It’s a Thursday morning in July at the Jackson County Circuit Court in Kansas City, Missouri and Judge Mary Weir is running one of four landlord-tenant dockets processing housing cases — usually landlords seeking to evict their tenants. These state courtrooms, which typically try cases involving payday lenders and financial companies, move fast. Advocates defending renters describe them as assembly lines, and Judge Weir isn’t in the mood to wait.
“It is now 9:30 a.m., this is a landlord-tenant docket,” she says. “Folks, if you’re on the phone as a defendant, you should know you do have the right to defend yourself, but you also have the right to hire a lawyer. And you should know if you do represent yourself, the rules of evidence, and the rules of procedure still apply. You do not get a break because you’re not a lawyer, that is the law.”
Eviction courts have adjusted to Covid: Defendants can show up in person after a temperature check and pass through a metal detector; they mill about wearing masks until they’re called and are told to stand on blue dots taped on the floor as their cases are decided.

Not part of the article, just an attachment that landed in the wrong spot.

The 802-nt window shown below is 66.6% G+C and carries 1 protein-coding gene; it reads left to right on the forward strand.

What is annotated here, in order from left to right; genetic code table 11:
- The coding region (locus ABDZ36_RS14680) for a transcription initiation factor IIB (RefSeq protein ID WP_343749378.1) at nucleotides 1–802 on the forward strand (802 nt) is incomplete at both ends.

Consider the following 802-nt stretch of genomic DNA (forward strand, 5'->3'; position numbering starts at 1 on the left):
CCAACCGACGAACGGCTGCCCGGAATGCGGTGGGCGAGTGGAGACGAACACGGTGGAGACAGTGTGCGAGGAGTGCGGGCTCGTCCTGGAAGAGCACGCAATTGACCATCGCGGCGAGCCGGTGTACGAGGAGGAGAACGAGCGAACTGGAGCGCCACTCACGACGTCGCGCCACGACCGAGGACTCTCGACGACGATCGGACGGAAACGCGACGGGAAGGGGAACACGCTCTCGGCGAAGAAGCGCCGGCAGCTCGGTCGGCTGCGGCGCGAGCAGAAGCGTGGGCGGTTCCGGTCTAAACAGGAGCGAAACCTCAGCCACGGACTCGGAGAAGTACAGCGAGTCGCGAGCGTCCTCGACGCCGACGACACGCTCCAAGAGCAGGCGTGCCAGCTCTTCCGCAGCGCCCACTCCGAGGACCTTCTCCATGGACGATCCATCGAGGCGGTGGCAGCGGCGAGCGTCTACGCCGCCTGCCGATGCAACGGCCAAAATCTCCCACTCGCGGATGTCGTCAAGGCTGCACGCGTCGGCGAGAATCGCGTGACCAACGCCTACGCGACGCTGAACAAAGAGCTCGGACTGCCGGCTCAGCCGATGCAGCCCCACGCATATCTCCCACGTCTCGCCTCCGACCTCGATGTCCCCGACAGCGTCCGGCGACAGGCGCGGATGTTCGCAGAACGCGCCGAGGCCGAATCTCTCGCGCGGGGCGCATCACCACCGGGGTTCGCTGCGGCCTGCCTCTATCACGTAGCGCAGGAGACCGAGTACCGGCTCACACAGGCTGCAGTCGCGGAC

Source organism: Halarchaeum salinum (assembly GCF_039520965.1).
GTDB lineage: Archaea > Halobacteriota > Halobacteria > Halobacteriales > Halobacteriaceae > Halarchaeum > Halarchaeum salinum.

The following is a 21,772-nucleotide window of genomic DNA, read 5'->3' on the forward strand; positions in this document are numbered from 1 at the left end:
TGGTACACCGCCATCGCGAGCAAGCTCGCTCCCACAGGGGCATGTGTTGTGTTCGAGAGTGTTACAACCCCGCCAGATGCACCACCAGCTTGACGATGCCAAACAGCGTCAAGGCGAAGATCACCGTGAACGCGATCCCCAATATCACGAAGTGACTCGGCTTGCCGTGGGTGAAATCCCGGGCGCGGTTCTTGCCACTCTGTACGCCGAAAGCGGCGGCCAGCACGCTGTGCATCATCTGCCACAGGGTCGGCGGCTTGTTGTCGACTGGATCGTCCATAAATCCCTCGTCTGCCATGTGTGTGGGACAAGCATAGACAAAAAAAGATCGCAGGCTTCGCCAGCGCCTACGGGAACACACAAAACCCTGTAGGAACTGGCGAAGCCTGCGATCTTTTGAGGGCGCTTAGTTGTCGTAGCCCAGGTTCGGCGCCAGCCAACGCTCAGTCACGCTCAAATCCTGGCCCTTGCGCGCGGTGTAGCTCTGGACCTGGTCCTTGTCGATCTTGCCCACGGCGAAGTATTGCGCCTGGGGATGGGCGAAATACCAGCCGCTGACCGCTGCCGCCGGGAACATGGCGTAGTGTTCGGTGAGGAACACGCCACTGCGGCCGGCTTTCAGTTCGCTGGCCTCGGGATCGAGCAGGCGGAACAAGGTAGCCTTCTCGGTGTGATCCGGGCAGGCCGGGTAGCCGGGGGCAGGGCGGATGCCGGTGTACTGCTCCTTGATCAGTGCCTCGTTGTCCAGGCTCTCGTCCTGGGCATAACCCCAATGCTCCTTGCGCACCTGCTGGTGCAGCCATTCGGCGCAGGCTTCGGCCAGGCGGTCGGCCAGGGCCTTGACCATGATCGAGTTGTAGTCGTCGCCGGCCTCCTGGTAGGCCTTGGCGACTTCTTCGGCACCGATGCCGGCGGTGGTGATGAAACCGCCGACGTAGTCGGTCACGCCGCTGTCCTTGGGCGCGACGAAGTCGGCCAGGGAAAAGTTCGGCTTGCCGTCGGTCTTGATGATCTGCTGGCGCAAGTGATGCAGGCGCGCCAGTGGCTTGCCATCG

“For those who appear, the tension is palpable,” says Gina Chiala, a staff attorney and executive director of the Heartland Center for Jobs and Freedom, which provides free legal assistance to tenants. “They’re watching other tenants go down in flames, leaving confused and in tears, and they know they’re next. Judges don’t like evicting people, and they have a lot of cases, so they end up processing them quickly and glossing over what’s going to happen next. I know what’s happening; in 14 days, someone is going to come to that tenant’s door and kick them out.”
The Harsh Future of American Cities
How the pandemic will alter our urban centers, now and maybe forever
Those who don’t want to show up — and most won’t — can use the conference line and WebEx video conference option, approved by the…